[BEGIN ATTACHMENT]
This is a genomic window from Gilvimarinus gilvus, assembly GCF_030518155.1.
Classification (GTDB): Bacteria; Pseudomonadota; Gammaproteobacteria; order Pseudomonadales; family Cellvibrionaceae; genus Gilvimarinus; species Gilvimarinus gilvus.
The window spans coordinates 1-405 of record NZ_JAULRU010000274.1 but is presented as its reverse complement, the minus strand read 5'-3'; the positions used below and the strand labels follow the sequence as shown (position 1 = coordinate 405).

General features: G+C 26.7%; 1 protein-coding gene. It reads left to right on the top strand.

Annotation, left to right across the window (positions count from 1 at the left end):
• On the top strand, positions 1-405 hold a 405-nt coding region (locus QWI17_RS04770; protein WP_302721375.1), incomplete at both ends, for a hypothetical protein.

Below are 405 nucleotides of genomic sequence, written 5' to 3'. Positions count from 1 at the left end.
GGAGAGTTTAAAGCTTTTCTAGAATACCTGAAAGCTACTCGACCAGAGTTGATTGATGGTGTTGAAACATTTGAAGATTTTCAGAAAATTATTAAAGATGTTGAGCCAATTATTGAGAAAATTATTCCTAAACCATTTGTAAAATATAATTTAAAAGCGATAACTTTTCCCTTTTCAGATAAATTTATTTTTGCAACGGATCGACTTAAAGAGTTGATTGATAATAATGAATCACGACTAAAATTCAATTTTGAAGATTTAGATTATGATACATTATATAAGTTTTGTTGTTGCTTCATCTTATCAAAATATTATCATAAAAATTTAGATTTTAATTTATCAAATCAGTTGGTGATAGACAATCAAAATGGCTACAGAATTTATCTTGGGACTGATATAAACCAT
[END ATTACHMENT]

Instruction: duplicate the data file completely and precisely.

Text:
This is a genomic window from Gilvimarinus gilvus, assembly GCF_030518155.1.
Classification (GTDB): Bacteria; Pseudomonadota; Gammaproteobacteria; order Pseudomonadales; family Cellvibrionaceae; genus Gilvimarinus; species Gilvimarinus gilvus.
The window spans coordinates 1-405 of record NZ_JAULRU010000274.1 but is presented as its reverse complement, the minus strand read 5'-3'; the positions used below and the strand labels follow the sequence as shown (position 1 = coordinate 405).

General features: G+C 26.7%; 1 protein-coding gene. It reads left to right on the top strand.

Annotation, left to right across the window (positions count from 1 at the left end):
• On the top strand, positions 1-405 hold a 405-nt coding region (locus QWI17_RS04770; protein WP_302721375.1), incomplete at both ends, for a hypothetical protein.

Below are 405 nucleotides of genomic sequence, written 5' to 3'. Positions count from 1 at the left end.
GGAGAGTTTAAAGCTTTTCTAGAATACCTGAAAGCTACTCGACCAGAGTTGATTGATGGTGTTGAAACATTTGAAGATTTTCAGAAAATTATTAAAGATGTTGAGCCAATTATTGAGAAAATTATTCCTAAACCATTTGTAAAATATAATTTAAAAGCGATAACTTTTCCCTTTTCAGATAAATTTATTTTTGCAACGGATCGACTTAAAGAGTTGATTGATAATAATGAATCACGACTAAAATTCAATTTTGAAGATTTAGATTATGATACATTATATAAGTTTTGTTGTTGCTTCATCTTATCAAAATATTATCATAAAAATTTAGATTTTAATTTATCAAATCAGTTGGTGATAGACAATCAAAATGGCTACAGAATTTATCTTGGGACTGATATAAACCAT